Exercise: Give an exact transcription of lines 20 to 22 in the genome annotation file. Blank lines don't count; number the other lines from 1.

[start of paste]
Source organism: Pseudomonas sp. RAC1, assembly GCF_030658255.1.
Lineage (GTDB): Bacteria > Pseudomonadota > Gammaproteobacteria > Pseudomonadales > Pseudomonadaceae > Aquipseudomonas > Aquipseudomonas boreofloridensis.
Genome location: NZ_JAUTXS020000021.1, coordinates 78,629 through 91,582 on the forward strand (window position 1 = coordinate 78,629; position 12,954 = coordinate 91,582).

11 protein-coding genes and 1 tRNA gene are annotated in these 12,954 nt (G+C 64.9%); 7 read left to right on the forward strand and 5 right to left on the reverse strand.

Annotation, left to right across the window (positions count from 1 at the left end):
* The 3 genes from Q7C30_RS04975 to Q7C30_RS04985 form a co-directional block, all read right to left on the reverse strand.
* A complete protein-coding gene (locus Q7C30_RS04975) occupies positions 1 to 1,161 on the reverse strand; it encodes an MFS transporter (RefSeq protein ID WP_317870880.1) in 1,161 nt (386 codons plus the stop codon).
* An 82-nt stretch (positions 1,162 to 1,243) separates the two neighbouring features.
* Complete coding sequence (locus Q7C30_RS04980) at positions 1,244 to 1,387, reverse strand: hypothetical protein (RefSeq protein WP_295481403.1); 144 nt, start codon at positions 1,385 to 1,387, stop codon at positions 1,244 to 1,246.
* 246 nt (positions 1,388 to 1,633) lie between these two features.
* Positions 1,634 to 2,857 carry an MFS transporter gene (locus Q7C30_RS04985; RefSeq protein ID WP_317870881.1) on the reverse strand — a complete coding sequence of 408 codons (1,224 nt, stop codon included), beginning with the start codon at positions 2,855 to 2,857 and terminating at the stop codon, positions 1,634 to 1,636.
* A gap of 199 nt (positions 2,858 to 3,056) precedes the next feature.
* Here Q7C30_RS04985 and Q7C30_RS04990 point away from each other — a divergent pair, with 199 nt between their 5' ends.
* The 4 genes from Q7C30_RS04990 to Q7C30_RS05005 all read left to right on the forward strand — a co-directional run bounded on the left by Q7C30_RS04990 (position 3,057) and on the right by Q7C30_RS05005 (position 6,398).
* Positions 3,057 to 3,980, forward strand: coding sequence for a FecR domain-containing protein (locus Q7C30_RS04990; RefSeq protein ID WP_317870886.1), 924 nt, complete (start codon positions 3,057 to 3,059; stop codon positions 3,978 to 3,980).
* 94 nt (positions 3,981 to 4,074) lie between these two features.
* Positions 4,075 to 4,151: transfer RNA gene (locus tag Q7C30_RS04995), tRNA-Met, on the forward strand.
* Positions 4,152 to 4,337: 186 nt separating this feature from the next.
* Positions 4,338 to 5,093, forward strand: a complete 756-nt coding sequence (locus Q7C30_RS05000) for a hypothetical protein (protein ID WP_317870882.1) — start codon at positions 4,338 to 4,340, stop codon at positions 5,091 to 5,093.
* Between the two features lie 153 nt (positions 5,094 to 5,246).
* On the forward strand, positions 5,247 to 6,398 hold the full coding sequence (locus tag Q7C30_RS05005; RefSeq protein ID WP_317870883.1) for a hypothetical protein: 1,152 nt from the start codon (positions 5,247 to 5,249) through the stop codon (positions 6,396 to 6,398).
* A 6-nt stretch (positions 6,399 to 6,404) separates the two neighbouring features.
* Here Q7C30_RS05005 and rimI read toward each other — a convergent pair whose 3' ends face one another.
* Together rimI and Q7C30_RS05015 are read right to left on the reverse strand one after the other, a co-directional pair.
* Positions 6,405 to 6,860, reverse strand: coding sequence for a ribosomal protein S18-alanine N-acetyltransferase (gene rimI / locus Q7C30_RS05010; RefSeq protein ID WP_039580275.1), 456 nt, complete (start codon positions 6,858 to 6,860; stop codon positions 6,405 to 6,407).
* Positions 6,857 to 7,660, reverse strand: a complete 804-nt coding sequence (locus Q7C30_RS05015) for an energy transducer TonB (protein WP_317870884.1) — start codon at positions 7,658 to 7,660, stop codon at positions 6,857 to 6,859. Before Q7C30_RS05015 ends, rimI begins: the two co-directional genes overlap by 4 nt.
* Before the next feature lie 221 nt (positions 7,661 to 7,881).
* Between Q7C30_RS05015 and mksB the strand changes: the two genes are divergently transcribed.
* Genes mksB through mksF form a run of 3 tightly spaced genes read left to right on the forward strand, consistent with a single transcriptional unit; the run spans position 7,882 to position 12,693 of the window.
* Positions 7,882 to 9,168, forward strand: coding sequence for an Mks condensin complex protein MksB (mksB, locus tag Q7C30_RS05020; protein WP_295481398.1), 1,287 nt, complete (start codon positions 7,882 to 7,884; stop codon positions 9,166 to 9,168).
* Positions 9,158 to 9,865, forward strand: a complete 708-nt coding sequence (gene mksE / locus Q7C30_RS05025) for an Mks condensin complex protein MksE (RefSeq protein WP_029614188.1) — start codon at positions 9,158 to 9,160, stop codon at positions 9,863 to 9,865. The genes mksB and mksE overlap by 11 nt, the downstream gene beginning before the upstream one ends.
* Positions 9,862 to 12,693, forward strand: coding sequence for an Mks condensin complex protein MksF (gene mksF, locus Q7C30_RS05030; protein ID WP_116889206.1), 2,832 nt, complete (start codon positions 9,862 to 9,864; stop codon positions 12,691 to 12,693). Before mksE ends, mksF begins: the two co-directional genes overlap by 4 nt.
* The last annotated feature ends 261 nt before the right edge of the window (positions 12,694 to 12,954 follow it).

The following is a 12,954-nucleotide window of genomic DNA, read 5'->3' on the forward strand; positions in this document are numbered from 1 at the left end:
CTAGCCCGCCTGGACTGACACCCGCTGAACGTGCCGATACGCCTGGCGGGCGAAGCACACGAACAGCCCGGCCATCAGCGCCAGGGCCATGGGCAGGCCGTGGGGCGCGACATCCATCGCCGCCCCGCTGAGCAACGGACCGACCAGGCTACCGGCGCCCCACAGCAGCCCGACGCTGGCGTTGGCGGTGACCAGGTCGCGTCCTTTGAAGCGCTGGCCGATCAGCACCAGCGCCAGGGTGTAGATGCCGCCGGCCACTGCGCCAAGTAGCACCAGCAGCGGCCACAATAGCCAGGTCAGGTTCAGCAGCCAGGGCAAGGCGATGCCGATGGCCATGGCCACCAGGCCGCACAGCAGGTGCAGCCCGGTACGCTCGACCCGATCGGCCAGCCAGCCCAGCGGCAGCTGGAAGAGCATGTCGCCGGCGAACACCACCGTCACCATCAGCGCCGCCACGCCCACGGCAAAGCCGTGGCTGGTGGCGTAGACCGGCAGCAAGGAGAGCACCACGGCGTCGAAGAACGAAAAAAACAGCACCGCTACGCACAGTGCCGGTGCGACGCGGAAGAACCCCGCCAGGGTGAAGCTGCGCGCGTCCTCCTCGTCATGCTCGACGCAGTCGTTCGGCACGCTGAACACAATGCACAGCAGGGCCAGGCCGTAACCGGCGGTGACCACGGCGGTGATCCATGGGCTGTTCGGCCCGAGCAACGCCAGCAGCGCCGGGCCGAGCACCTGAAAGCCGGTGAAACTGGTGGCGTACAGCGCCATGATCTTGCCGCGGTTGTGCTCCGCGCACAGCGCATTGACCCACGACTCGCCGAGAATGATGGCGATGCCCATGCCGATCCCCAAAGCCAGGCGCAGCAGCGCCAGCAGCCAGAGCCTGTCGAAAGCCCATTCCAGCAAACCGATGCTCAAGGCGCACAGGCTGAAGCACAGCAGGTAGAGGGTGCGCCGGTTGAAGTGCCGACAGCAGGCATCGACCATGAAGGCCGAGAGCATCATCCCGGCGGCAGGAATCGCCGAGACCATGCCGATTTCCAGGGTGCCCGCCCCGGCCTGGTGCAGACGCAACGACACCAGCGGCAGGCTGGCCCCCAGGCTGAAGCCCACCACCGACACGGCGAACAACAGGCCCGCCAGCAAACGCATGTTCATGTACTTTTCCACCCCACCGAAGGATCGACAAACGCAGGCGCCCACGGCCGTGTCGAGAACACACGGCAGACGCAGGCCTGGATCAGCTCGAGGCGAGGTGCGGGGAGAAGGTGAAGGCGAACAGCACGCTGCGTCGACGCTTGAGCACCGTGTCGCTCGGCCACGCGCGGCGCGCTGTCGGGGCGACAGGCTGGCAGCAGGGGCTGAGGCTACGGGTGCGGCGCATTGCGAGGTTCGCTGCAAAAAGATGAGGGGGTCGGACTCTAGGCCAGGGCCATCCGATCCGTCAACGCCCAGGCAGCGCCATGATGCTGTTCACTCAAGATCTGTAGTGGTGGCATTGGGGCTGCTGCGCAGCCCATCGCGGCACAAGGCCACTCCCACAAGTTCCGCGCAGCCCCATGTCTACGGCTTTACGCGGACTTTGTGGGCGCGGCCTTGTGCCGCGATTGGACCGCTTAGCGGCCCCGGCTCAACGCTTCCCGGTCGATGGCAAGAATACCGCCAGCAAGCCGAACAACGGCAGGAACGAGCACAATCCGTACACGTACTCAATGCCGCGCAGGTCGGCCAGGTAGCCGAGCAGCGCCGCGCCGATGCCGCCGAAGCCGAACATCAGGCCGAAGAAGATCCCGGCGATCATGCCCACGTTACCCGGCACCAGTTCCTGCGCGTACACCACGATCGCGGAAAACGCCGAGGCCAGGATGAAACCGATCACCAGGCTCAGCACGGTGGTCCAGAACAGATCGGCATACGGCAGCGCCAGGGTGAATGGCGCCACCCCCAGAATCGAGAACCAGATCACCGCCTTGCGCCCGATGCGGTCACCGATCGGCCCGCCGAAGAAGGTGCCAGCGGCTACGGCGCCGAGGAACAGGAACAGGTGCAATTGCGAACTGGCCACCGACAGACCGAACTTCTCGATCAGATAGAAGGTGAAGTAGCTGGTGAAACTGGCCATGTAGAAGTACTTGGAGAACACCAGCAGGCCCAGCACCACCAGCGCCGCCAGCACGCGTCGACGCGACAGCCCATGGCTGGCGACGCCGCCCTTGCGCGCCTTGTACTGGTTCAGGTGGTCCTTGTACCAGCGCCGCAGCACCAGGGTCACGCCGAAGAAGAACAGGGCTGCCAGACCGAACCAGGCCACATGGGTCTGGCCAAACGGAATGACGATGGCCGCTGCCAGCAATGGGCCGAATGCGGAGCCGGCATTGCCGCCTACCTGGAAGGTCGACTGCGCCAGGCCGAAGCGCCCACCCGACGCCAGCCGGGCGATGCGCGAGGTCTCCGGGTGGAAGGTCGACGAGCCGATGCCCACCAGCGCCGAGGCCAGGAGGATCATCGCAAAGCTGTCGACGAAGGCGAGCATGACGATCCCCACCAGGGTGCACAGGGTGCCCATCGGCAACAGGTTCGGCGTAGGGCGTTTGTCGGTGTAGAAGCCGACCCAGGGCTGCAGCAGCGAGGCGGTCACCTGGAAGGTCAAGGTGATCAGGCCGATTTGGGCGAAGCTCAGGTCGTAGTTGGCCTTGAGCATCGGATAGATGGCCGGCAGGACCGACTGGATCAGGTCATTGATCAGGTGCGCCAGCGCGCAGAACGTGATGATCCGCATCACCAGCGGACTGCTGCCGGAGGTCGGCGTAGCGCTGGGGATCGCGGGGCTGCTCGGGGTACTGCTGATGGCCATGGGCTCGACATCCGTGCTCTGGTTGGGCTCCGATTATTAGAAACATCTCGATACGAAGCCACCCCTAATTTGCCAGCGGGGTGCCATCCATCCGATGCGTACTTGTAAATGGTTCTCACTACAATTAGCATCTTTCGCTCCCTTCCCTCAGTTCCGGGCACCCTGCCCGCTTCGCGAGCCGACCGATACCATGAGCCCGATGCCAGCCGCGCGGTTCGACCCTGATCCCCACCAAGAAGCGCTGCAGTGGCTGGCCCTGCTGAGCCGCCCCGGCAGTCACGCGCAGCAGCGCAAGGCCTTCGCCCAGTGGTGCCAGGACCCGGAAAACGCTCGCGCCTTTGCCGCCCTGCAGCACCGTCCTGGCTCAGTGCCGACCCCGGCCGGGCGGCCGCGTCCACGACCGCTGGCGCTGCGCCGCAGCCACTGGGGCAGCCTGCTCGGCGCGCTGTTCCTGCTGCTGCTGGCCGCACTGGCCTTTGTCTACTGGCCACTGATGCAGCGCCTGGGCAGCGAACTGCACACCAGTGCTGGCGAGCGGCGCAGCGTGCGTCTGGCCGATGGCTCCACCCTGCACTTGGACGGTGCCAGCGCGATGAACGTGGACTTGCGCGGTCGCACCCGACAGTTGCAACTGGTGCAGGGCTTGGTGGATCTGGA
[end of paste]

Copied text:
* Between the two features lie 153 nt (positions 5,094 to 5,246).
* On the forward strand, positions 5,247 to 6,398 hold the full coding sequence (locus tag Q7C30_RS05005; RefSeq protein ID WP_317870883.1) for a hypothetical protein: 1,152 nt from the start codon (positions 5,247 to 5,249) through the stop codon (positions 6,396 to 6,398).
* A 6-nt stretch (positions 6,399 to 6,404) separates the two neighbouring features.